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Project Lab 

September 26, 2012

Dermestid Domain

Two weeks ago in our Project Lab blog, Laura spoke about masceration and briefly touched on the role dermestid beetles play in skeletonizing specimens for the O&M department. Working with the beetles is one of my favorite aspects of my job here at the Academy and I thought I would go into a bit more detail regarding our wonderful, interesting dermestid colony!

dermestid case

Dermestid beetles (family Dermestidae) are a large group of scavenger beetles that feed on a variety of organic materials from hair to skin to dead flesh. Dermestids can be found on carcasses almost anywhere in the world! Taxidermists and scientific preparators have long used these beetles to help quickly and efficiently clean bones of flesh because the beetles do most of the work for us! Out in the O&M Bones Lab, we use a colony of Dermestes maculatus, a small black beetle with a white ventral side, to help prepare skeletons for the research collection.


Dermestids are perfect for terrarium life as the right hand “man” of the preparator. Although capable of flight, our Dermestes maculatus don’t take to wing unless they get too hot, so we keep our terrarium case pleasantly warm to keep the beetles happy just strolling around. This makes opening and closing their case much easier and prevents beetles from escaping and munching on other specimens. They also require little care aside from feeding and the occasional spritz of water. The work they do for our department vastly outweighs their salary (all paid in food!).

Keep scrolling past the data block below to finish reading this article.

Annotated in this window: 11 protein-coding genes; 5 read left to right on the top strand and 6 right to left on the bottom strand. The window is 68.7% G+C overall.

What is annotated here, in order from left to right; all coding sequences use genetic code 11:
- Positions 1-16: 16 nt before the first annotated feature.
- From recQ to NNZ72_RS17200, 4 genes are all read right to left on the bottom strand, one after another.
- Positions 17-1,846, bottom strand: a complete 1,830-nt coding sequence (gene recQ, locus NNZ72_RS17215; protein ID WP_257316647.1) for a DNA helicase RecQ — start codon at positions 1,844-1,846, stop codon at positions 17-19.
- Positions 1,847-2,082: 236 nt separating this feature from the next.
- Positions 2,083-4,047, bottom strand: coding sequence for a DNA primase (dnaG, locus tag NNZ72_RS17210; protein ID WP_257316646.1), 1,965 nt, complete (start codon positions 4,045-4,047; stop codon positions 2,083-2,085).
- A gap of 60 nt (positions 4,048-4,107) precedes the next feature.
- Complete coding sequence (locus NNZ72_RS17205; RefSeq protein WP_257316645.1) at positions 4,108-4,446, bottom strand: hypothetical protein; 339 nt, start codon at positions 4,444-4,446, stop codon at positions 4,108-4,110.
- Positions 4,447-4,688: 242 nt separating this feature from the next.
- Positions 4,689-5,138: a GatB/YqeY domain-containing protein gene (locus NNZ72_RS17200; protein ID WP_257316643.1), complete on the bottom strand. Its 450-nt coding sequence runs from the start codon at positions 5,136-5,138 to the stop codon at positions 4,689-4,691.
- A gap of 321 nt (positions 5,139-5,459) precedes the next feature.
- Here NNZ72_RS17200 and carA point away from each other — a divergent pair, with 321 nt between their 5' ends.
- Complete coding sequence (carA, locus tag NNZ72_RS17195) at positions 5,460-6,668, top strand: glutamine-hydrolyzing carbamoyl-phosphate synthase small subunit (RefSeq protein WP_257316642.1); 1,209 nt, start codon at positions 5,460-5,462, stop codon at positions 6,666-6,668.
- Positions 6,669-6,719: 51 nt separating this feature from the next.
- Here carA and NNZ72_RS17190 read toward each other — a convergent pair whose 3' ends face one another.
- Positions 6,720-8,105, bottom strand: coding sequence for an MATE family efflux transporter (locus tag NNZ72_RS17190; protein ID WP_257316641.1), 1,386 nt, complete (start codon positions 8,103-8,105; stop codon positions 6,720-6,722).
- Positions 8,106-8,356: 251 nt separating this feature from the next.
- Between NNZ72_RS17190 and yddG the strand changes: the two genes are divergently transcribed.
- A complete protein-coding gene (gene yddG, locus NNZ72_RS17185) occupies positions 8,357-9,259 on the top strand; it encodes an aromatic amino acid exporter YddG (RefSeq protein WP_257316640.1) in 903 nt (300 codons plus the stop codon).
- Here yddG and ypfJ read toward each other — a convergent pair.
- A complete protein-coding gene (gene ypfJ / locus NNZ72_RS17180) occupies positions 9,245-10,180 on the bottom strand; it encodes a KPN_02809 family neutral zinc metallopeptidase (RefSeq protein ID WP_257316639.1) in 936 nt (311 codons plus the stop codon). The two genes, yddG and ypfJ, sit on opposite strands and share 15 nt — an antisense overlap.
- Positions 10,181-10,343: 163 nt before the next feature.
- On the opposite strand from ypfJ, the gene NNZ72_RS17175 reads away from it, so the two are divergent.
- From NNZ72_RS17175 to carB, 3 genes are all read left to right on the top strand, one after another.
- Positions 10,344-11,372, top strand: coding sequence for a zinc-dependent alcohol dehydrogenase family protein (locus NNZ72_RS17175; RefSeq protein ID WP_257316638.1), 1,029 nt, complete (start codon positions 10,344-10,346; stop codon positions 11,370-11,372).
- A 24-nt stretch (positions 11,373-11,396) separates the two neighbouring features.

The first step in skeletonizing a specimen is to remove most of the flesh off the animal, leaving only a small amount of muscle on the bones. Up in the Project Lab, you can find O&M staff and volunteers regularly skeletonizing specimens for our research collection. Once the muscle has been removed, it is time for the dermestid colony to begin their work.


A large colony will be able to strip a small bird clean in just a few days! Dermestid beetles are excellent for cleaning small, delicate skeletons like fragile passerine birds and tiny mammals, and also juvenile species whose bones have not yet fused. Sometimes with water masceration (as described by Laura in her previous post), skeletons can fall apart from being submerged in liquid for long periods of time. In contrast, the dermestid beetles will eat the flesh off the bones and generally keep the skeleton articulated and this can be preferable for some specimens to prevent important sutures from falling apart.


Once cleaned by the dermestids, the skeleton will be brightened and degreased and then integrated into our collection, ready to be used by a curious researcher… maybe you!

Codie Otte
Curatorial Assistant and Specimen Preparator
Ornithology & Mammalogy Department

Filed under: Uncategorized — project_lab @ 4:27 pm

September 21, 2012

DNA and its Importance to Taxonomy